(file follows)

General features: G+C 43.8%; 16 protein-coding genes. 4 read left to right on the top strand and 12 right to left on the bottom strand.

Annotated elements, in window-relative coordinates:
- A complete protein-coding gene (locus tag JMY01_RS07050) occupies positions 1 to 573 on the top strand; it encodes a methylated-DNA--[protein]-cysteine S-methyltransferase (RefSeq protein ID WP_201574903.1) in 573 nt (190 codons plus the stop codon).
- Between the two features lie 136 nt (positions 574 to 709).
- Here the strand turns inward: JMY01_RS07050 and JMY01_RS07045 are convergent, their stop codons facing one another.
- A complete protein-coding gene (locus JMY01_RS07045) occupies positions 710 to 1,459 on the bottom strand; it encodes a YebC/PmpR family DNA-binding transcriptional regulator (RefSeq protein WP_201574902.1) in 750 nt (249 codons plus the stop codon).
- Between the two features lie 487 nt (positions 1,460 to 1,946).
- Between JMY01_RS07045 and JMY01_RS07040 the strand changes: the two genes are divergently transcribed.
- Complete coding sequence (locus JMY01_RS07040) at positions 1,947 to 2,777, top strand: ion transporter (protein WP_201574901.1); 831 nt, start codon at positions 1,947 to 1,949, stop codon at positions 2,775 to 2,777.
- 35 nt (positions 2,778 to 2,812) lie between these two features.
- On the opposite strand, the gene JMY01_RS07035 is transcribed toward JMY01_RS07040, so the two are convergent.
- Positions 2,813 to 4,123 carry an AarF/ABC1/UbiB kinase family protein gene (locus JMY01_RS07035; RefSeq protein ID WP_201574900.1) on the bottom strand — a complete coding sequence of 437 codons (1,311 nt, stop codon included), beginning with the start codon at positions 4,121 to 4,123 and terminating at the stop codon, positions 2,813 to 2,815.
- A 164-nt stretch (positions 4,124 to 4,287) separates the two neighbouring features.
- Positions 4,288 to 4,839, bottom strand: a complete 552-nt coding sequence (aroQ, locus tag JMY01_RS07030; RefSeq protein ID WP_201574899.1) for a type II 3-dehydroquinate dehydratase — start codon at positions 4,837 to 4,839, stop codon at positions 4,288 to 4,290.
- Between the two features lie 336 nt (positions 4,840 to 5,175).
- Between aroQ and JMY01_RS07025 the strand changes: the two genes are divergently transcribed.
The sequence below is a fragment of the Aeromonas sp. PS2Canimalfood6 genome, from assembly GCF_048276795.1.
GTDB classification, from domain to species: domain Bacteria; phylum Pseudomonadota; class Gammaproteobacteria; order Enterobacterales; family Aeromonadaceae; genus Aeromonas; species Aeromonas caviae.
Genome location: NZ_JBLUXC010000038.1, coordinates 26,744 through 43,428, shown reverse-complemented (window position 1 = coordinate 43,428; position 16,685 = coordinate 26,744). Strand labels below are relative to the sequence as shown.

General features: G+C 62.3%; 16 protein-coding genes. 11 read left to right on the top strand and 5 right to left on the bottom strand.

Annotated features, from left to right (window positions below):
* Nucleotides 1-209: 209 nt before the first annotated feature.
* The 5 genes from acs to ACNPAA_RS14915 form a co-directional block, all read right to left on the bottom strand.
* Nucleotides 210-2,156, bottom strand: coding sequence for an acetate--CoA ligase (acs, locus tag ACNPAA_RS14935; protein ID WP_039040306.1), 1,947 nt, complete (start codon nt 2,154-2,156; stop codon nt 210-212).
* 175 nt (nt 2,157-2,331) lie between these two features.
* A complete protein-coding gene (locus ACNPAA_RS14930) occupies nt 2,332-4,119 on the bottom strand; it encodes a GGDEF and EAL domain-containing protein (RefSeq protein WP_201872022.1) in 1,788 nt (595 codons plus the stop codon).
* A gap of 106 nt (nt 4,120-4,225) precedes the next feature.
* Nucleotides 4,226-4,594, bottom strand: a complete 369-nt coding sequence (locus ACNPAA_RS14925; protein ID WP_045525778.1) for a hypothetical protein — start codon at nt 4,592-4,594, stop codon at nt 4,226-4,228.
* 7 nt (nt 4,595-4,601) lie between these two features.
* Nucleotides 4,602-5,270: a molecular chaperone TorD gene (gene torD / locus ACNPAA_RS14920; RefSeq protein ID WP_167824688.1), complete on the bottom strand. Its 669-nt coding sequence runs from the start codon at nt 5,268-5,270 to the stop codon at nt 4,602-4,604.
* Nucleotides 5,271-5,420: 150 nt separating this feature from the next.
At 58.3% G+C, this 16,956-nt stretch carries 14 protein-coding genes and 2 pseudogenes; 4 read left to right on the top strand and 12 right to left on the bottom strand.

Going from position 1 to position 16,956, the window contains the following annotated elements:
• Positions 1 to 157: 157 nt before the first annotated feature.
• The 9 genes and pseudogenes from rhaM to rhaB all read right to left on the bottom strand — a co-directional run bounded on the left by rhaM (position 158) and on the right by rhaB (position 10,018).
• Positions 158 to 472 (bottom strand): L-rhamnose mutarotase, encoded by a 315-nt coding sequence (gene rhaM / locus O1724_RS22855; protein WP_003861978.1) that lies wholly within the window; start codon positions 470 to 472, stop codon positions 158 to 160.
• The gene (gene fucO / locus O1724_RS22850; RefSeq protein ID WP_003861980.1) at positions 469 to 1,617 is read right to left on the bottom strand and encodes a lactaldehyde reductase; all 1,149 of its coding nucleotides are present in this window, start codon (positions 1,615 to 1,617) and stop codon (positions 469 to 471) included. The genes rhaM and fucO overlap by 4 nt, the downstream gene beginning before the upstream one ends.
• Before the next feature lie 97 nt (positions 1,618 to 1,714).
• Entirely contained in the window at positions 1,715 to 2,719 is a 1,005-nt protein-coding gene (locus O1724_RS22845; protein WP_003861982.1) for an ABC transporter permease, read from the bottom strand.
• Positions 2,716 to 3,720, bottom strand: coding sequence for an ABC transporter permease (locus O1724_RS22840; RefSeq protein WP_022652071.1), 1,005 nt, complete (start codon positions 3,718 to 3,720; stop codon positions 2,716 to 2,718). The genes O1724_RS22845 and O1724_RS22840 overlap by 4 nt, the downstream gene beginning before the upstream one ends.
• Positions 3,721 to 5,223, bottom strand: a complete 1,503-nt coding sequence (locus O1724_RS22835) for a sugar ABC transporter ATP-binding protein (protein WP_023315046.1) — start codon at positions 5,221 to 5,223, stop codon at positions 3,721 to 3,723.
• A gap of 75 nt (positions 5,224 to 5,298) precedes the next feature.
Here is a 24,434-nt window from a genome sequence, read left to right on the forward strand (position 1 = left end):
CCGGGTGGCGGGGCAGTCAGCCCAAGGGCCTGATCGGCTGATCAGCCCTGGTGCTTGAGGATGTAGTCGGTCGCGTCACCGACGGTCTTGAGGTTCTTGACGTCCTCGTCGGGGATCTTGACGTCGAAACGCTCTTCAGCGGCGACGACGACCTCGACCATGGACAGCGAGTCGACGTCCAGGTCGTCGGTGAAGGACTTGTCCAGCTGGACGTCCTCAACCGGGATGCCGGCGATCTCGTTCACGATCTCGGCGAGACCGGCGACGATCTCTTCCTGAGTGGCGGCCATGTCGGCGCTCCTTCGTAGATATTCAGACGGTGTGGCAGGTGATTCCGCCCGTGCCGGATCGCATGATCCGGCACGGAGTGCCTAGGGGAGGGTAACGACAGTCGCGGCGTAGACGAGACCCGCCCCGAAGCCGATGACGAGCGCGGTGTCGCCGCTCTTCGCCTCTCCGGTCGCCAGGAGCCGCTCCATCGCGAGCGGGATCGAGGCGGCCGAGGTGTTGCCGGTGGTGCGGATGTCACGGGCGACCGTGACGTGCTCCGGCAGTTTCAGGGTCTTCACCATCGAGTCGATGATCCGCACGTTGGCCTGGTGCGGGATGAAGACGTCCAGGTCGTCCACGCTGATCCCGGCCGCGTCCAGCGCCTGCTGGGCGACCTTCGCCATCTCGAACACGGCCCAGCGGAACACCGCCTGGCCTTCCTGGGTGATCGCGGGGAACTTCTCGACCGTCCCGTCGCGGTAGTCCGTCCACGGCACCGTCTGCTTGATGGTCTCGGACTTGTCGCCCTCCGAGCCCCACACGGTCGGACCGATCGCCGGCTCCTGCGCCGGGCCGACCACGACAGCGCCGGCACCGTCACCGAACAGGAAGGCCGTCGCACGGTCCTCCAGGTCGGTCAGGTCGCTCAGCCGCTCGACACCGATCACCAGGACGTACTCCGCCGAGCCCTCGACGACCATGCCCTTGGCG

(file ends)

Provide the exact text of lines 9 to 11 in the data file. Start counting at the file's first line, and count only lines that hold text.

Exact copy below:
- Complete coding sequence (locus JMY01_RS07040) at positions 1,947 to 2,777, top strand: ion transporter (protein WP_201574901.1); 831 nt, start codon at positions 1,947 to 1,949, stop codon at positions 2,775 to 2,777.
- 35 nt (positions 2,778 to 2,812) lie between these two features.
- On the opposite strand, the gene JMY01_RS07035 is transcribed toward JMY01_RS07040, so the two are convergent.